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LAS VEGAS-Marriott International on Thursday acknowledged its acquisition of nearly an entire block across from the Las Vegas Convention Center. Two-and-a-half months after GlobeSt.com broke the story, company EVP Arne Sorenson says the company has spent $230 million accumulating 16 acres across Paradise Road from the LVCC and is working on plans for a 3,500-room casino-resort with 500,000 sf of meeting space. The company hopes to start construction this time next year and open in the second half of 2011.

“We have a broad convention hotel network and Las Vegas is an important, high-demand group market where we are not adequately represented,” Sorenson said during the company’s quarterly conference call. “We are working with a possible partner on a project and do not plan to build it on our balance sheet, nor do we expect to ultimately manage the casino.”

The properties are all located on the block bound by Convention Center Drive, Paradise Road, East Desert Inn Road and Debbie Reynolds Drive. Immediately to the west, across Paradise Road, is the Las Vegas Convention Center. Immediately to the south, across East Desert Inn Road, is the Wynn Las Vegas Golf Club.

Under the name MRC I Funding Corp., Marriott’s buying spree began in December, when it paid $24.75 million for two parcels totaling 1.35 acres at the corner of Convention Center Drive and Paradise Road. In April, it acquired the bulk of the middle of the block, a 6.47-acre chunk touching Debbie Reynolds, Paradise and East Desert Inn that is home to a Residence Inn by Marriott, for $65 million.

In June, it picked up a .68-acre parcel fronting Debbie Reynolds Drive for $8.75 million. In August, it added two more key properties, paying $87.5 million for the Marriott Suites hotel that occupied 2.15 acres at the corner of Debbie Reynolds and Convention Center, and $43 million to buy back the 3.8-acre Courtyard by Marriott hotel at the corner of East Desert Inn and Paradise that it sold to Marcourt Investments in 1992.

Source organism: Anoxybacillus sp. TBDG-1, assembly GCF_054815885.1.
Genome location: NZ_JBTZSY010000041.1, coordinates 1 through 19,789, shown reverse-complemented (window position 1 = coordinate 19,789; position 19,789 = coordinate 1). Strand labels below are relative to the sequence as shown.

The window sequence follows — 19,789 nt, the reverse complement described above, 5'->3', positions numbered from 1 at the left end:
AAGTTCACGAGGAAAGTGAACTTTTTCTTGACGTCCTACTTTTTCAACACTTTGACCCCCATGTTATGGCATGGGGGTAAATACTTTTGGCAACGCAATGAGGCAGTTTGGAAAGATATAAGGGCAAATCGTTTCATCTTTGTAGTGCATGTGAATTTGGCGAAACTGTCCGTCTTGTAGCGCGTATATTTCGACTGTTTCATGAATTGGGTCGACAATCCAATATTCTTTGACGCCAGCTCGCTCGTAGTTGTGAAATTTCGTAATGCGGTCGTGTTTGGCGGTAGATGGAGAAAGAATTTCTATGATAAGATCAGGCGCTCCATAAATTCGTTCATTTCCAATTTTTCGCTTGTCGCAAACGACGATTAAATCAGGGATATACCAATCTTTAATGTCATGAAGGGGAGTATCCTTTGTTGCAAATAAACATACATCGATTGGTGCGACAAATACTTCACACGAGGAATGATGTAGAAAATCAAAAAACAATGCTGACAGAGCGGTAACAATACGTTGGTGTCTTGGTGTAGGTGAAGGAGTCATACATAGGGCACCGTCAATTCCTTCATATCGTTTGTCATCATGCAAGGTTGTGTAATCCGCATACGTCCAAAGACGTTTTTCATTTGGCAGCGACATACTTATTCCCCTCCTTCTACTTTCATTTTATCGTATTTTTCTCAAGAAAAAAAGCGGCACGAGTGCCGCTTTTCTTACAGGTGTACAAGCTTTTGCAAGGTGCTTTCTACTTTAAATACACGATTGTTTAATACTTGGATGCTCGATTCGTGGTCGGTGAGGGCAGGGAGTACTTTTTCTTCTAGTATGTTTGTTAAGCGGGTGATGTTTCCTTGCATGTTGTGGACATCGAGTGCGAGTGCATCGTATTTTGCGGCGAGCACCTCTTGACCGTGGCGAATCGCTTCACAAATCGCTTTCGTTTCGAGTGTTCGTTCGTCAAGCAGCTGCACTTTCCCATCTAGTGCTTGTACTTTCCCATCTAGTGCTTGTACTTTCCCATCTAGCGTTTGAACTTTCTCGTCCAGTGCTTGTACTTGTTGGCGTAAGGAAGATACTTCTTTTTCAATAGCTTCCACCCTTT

The acquisitions leave only two properties on the block that it does not own, one of which it could still acquire. The property it could acquire is Piero’s, a restaurant owned by Fred Glusman that sits on three .33-acre parcels fronting Convention Center Drive. The one parcel it cannot acquire is Metropolis, a residential condominium development at the corner of East Desert Inn and Debbie Reynolds.

Marriott’s plans for the block are expected to prompt Colony Capital to accelerate plans for a major renovation or redevelopment of the 3,174-room Las Vegas Hilton that sits on the north side of the convention center. Colony acquired the 30-year-old property in 2004 for just $280 million, about one-tenth of what Steve Wynn would spend to build Wynn Las Vegas.

According to local industry sources and published reports, the tens of millions in cash flow the property throws off, combined with the lack of another large competitor within walking distance of the convention center, has kept Colony from doing anything heretofore. Lewis Shaw, whose Dallas-based development firm Jackson-Shaw owns a Marriott-branded property immediately south of the Convention Center, told GlobeSt.com last month that he expects Colony will follow through with its plans now that competition is on the horizon.

“The Hilton is a big hotel but it needs a massive amount of money to bring it up to date,” Shaw said. “They’ve had plans to do this and do that, but why shoot the cow when it’s producing so much milk?”

Shaw said he had been in contact with Marriott International officials who are planning to develop the Convention Center site under its Marriott Marquis brand. Marriott Marquis is the company’s upscale, convention-oriented business hotel brand. There are two others in existence, one in Times Square in New York City and another in Downtown Atlanta. The Times Square property has 49 floors, 1,892 rooms and 101,450 sf of meeting space. The Atlanta property has 50 floors, 1,569 rooms and 130,000 sf of meeting space.

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